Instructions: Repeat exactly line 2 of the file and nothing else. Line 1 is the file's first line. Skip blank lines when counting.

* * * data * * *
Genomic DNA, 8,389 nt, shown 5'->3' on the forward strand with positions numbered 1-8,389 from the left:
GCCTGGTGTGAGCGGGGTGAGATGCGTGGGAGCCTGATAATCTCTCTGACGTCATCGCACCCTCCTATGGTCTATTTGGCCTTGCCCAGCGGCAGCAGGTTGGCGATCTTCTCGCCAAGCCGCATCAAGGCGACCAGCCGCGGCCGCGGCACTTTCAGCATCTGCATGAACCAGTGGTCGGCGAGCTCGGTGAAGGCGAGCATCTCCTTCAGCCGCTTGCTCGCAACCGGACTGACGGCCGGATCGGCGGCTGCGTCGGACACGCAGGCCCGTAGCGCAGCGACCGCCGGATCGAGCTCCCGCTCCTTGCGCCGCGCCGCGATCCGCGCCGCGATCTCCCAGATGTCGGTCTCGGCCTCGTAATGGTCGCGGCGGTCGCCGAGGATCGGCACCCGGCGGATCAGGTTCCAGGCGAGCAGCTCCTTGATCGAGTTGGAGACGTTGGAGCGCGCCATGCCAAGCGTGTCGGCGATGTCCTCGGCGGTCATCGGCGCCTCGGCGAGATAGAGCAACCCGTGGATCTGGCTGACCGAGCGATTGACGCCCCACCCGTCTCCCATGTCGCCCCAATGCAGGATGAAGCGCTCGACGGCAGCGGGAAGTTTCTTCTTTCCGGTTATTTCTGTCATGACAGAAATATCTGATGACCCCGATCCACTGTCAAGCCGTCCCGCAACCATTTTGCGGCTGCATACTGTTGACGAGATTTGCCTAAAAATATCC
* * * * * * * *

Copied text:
GCCTGGTGTGAGCGGGGTGAGATGCGTGGGAGCCTGATAATCTCTCTGACGTCATCGCACCCTCCTATGGTCTATTTGGCCTTGCCCAGCGGCAGCAGGTTGGCGATCTTCTCGCCAAGCCGCATCAAGGCGACCAGCCGCGGCCGCGGCACTTTCAGCATCTGCATGAACCAGTGGTCGGCGAGCTCGGTGAAGGCGAGCATCTCCTTCAGCCGCTTGCTCGCAACCGGACTGACGGCCGGATCGGCGGCTGCGTCGGACACGCAGGCCCGTAGCGCAGCGACCGCCGGATCGAGCTCCCGCTCCTTGCGCCGCGCCGCGATCCGCGCCGCGATCTCCCAGATGTCGGTCTCGGCCTCGTAATGGTCGCGGCGGTCGCCGAGGATCGGCACCCGGCGGATCAGGTTCCAGGCGAGCAGCTCCTTGATCGAGTTGGAGACGTTGGAGCGCGCCATGCCAAGCGTGTCGGCGATGTCCTCGGCGGTCATCGGCGCCTCGGCGAGATAGAGCAACCCGTGGATCTGGCTGACCGAGCGATTGACGCCCCACCCGTCTCCCATGTCGCCCCAATGCAGGATGAAGCGCTCGACGGCAGCGGGAAGTTTCTTCTTTCCGGTTATTTCTGTCATGACAGAAATATCTGATGACCCCGATCCACTGTCAAGCCGTCCCGCAACCATTTTGCGGCTGCATACTGTTGACGAGATTTGCCTAAAAATATCC